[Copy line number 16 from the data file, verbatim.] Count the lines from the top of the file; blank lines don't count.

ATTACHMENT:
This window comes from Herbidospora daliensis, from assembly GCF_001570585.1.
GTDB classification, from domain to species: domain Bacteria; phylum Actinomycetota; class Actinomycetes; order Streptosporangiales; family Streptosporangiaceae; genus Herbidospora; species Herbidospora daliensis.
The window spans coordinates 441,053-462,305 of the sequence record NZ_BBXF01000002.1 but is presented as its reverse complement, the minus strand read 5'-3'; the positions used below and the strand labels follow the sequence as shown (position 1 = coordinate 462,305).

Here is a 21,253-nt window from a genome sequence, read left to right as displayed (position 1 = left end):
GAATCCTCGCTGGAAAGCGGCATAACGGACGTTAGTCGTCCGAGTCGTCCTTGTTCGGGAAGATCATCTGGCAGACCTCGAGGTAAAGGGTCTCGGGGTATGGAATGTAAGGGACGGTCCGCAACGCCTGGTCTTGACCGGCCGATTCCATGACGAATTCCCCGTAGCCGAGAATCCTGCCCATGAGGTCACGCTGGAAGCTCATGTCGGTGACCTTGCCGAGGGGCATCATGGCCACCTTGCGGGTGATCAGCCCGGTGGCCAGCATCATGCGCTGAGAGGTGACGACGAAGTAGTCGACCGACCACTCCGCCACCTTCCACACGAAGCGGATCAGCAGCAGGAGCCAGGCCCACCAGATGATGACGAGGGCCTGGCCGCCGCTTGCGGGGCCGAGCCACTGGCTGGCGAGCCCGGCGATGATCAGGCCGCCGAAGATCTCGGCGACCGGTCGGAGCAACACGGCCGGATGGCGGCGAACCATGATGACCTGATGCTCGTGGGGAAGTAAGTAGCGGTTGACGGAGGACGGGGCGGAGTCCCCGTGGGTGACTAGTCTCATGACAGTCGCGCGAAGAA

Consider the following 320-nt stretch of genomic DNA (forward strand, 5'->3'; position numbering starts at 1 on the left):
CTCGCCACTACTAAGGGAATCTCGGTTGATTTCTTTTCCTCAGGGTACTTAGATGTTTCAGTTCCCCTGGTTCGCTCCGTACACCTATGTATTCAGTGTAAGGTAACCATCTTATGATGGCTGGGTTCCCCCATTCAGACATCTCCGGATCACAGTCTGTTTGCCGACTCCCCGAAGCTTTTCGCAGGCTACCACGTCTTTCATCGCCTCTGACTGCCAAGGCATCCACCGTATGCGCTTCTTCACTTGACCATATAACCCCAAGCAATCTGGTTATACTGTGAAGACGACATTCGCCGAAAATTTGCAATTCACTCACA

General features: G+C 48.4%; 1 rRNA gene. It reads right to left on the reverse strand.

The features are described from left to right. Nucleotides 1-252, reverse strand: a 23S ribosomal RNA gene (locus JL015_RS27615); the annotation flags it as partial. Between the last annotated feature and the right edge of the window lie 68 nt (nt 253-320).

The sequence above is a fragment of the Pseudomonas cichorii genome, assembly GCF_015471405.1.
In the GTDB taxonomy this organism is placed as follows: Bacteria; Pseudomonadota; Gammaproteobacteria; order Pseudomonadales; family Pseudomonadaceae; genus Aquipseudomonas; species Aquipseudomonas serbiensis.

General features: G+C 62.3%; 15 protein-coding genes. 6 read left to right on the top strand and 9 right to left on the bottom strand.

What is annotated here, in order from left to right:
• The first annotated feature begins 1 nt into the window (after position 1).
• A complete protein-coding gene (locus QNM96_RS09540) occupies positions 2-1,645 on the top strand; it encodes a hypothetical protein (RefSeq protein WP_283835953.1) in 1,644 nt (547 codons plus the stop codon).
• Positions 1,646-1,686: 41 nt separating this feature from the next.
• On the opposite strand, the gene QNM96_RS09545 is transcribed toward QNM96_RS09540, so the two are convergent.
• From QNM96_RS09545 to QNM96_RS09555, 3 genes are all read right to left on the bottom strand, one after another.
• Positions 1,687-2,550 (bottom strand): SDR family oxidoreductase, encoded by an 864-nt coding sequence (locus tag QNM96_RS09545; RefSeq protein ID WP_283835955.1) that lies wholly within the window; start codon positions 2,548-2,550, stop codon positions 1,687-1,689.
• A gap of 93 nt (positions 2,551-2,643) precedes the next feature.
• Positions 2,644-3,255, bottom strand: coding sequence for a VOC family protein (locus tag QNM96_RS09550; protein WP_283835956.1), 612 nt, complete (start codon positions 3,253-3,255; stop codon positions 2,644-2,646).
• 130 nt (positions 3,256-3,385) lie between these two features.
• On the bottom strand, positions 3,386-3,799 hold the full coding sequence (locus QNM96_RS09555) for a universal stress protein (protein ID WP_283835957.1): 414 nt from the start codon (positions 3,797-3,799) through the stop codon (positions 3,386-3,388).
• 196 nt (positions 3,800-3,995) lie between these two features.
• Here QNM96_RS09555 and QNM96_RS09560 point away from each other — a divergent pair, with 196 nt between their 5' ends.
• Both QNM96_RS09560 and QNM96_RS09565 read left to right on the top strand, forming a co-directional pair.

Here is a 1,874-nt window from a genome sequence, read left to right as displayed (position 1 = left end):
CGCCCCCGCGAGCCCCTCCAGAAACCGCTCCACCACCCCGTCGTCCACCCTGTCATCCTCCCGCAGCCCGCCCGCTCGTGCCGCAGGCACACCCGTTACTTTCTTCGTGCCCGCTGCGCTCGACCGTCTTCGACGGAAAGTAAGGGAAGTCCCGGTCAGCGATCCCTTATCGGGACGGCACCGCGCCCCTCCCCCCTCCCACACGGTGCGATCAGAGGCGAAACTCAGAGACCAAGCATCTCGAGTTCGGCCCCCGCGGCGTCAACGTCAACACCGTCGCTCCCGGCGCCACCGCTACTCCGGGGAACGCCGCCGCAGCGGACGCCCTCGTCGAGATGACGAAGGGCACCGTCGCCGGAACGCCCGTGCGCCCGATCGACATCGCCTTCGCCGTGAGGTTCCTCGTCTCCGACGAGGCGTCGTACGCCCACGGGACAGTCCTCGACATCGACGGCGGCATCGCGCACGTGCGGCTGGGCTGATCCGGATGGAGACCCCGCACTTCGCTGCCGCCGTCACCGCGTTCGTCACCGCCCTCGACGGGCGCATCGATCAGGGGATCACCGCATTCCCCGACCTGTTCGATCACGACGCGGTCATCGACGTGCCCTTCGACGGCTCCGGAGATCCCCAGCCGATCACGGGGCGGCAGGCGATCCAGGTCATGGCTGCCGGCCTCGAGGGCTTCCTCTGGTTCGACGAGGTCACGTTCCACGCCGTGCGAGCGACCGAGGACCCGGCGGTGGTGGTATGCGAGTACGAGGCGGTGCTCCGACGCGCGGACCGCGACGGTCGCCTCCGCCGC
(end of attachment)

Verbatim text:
• Positions 1,646-1,686: 41 nt separating this feature from the next.